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Mitochondrial DAMPs associated immune responses

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Damage-associated molecular patterns (DAMPs) became a fascinating new topic of the study in the field of immunology. Both DAMPs and Pathogen-associated molecular patterns (PAMPs) initiate and perpetuate the inflammatory responses via the same pattern recognition receptors (PRRs), with DAMPs being involved in ...

Damage-associated molecular patterns (DAMPs) became a fascinating new topic of the study in the field of immunology. Both DAMPs and Pathogen-associated molecular patterns (PAMPs) initiate and perpetuate the inflammatory responses via the same pattern recognition receptors (PRRs), with DAMPs being involved in non-infectious, and PAMPs in infectious responses.
Our group recognized that seriously injured trauma patients develop sepsis-like syndrome, while no bacteria were detected in the body. We hypothesized that mitochondria (originating from saprophytic bacteria) damaged and released from the injured tissues may contain molecules that are recognized by the immuneologic system as “foreign” and therefore induce a strong immune response, similar to sepsis. Indeed, we detected high levels of mitochondrial DNA (mtDNA) in blood of seriously injured blunt trauma patients. Further, we confirmed in in vitro studies that mtDNA and damaged mitochondria induce strong immune responses in neutrophils. Moreover, administration of damaged mitochondria induced Systemic Inflammatory Response Ssyndrome (SIRS) in animals. These data/observations initiated many interesting studies on the mtDAMPs. Some described mtDAMPs association with HMGB-1. There are still fewer members that constitute DAMPs compared to PAMPs. Other molecules, including HMGB-1, S-100, HSP 30/60, ATP, and B7-H3 were also recognized as DAMPs. These are very important molecules that regulate immune responses and dysregulation of these molecules will lead to various diseases.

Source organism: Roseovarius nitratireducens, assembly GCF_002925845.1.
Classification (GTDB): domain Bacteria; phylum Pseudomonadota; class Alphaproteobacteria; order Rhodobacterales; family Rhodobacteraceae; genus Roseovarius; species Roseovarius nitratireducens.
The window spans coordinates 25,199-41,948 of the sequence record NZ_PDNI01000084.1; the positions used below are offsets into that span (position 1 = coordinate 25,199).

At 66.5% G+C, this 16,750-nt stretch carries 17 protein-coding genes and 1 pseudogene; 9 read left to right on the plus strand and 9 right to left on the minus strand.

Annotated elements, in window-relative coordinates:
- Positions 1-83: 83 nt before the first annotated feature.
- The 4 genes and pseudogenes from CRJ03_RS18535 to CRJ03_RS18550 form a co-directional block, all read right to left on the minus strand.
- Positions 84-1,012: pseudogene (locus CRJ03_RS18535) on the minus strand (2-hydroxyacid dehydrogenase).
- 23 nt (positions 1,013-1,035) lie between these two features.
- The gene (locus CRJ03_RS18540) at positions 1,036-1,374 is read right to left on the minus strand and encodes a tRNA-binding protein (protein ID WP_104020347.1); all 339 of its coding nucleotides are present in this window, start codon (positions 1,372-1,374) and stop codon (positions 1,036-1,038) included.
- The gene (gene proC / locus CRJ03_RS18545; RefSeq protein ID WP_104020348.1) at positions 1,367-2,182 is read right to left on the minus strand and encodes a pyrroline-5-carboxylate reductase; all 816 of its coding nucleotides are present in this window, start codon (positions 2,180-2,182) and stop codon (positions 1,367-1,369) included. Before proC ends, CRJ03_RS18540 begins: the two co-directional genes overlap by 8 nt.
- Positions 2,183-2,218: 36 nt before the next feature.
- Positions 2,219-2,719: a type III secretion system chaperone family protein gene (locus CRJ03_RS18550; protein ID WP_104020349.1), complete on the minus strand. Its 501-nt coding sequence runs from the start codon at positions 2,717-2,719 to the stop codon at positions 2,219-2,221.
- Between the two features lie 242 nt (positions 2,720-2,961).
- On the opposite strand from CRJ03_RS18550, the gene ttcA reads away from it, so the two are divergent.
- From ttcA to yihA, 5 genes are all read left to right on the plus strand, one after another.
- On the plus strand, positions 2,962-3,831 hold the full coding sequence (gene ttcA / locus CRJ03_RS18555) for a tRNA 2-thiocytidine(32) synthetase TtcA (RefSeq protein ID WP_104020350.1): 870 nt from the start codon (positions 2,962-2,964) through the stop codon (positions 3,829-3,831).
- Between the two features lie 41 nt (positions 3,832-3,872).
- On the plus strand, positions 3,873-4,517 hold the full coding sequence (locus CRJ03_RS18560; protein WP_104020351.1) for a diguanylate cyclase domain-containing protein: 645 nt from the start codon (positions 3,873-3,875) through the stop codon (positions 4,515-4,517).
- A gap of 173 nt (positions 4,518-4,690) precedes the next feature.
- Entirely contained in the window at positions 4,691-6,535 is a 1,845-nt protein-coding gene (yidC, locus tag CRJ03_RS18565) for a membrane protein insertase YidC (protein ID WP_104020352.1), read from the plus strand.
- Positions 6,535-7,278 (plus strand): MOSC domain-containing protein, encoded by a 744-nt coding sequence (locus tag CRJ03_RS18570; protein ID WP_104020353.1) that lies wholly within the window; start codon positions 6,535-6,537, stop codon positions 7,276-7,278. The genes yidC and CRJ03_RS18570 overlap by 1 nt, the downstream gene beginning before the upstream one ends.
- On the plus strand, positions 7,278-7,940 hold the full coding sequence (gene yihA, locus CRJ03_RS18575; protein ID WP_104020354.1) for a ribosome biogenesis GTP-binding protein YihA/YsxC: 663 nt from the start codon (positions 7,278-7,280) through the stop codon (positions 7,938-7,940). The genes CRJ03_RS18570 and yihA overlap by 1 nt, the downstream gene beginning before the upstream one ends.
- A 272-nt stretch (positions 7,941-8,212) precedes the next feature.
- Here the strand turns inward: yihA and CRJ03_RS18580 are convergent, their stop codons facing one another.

We are inviting papers from authors interested in basic or clinical studies related to mtDAMPs, mtDNA and/or mitochondrial proteins. Any mechanistic work showing how mtDAMPs released from the sites of injury migrate into circulation may enrich the field.

We are also looking for new findings presenting combined effects of mtDAMPs with other known DAMPs, such as ATP, HMGB1, S100, and heat shock proteins. We welcome basic research, clinical research and review articles focused on mitochondrial DAMPs.


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